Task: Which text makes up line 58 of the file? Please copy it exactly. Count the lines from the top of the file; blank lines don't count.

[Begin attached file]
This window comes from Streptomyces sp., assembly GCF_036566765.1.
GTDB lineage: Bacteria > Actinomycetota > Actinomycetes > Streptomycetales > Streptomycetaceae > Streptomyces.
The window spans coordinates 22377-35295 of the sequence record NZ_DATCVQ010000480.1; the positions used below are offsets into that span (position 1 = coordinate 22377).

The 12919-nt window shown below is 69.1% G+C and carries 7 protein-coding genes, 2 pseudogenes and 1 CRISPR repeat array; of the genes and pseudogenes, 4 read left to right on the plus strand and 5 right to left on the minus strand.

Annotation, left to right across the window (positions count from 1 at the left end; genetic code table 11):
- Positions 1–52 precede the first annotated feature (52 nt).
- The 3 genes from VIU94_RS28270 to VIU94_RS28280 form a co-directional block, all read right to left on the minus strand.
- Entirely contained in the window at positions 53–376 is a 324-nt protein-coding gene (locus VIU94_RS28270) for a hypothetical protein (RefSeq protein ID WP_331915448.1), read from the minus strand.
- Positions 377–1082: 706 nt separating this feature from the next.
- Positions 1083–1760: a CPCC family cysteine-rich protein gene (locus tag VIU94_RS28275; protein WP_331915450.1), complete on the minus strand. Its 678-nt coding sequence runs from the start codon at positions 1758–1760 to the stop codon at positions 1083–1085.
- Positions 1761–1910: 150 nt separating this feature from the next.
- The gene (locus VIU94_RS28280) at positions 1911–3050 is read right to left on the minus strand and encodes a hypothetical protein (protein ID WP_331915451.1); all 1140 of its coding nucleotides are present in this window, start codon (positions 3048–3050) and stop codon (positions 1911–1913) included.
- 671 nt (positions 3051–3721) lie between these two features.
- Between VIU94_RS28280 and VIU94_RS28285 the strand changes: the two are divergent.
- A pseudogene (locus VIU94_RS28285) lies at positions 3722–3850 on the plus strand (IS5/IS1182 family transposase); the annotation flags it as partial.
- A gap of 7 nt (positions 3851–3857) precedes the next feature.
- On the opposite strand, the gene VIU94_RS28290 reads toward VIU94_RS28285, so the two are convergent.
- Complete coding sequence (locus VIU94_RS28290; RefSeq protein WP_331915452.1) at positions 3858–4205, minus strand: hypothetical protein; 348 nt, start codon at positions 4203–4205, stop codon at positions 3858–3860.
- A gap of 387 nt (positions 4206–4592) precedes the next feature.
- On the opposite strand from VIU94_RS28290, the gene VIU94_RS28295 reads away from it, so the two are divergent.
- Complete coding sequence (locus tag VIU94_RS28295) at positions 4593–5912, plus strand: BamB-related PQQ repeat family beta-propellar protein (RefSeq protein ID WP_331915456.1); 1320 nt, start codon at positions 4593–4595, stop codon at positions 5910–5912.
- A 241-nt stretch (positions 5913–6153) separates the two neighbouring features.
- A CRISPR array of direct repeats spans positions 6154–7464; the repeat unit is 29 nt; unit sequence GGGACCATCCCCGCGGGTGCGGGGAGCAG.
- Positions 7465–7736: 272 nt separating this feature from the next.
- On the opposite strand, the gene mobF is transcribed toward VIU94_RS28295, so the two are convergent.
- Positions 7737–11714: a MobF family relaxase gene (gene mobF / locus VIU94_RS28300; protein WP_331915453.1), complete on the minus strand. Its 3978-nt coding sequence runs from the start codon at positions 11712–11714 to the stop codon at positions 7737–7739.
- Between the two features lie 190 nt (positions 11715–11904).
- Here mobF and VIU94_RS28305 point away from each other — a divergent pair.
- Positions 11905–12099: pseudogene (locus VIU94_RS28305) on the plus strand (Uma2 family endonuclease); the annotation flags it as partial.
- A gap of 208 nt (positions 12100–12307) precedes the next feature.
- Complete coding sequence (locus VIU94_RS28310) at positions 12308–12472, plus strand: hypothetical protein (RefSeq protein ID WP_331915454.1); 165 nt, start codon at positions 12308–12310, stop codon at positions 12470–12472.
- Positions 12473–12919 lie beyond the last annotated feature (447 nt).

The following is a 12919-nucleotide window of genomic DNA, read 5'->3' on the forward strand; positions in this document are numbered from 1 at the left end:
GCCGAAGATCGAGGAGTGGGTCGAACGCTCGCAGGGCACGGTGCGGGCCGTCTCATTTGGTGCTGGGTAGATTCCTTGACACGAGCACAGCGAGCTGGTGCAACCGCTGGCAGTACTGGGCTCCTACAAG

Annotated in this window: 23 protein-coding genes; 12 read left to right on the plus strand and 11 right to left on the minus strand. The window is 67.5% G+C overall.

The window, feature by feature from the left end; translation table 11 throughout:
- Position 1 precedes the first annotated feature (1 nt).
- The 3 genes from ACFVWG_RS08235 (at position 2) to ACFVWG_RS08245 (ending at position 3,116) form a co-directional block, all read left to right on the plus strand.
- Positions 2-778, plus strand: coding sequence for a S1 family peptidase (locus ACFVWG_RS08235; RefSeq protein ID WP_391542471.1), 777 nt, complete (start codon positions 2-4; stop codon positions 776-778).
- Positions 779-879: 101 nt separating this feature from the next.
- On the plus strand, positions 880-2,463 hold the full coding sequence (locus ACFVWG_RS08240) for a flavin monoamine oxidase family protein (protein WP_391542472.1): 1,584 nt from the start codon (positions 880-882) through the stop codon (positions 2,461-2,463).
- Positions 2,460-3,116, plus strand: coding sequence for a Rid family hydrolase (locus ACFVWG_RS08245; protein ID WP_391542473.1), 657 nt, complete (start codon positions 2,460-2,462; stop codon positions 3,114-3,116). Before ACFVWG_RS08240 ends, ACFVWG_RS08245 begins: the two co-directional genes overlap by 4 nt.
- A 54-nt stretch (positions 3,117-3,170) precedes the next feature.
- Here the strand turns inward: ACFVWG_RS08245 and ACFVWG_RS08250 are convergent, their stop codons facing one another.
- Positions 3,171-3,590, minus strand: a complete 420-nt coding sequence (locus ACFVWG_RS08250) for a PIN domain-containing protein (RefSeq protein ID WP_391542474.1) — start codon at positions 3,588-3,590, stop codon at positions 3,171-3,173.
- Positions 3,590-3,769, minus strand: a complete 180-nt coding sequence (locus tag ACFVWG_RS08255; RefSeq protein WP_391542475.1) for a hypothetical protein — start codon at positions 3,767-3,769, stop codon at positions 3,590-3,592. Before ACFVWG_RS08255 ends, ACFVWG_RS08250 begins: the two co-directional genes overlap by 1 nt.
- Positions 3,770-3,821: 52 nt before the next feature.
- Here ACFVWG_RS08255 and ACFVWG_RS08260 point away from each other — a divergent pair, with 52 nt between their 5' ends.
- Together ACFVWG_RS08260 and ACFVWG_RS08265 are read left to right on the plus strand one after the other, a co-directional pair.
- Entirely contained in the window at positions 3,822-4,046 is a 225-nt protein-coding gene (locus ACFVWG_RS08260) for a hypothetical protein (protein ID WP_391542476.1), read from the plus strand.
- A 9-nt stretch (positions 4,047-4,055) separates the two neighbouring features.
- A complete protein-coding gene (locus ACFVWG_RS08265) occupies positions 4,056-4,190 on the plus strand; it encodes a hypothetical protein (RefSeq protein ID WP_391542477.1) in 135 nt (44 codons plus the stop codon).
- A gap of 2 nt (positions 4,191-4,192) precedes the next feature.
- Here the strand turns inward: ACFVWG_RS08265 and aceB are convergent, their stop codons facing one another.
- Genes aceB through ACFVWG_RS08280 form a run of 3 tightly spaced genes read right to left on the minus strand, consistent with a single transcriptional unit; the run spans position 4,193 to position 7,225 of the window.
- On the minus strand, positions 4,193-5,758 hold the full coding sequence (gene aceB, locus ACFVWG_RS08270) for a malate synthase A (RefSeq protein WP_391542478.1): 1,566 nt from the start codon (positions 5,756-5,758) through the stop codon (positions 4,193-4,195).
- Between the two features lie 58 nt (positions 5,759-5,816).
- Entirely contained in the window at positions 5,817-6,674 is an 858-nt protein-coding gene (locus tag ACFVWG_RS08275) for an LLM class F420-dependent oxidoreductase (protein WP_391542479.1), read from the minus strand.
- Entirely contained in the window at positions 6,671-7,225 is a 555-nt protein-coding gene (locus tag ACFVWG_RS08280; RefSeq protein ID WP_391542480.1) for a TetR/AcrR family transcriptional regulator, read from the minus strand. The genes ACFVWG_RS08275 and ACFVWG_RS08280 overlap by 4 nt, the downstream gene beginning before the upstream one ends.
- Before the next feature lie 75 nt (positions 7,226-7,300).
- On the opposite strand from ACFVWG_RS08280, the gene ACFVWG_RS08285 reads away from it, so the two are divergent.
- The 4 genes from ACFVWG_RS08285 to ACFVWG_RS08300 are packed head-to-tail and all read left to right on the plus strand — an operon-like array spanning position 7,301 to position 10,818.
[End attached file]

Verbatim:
- Entirely contained in the window at positions 5,817-6,674 is an 858-nt protein-coding gene (locus tag ACFVWG_RS08275) for an LLM class F420-dependent oxidoreductase (protein WP_391542479.1), read from the minus strand.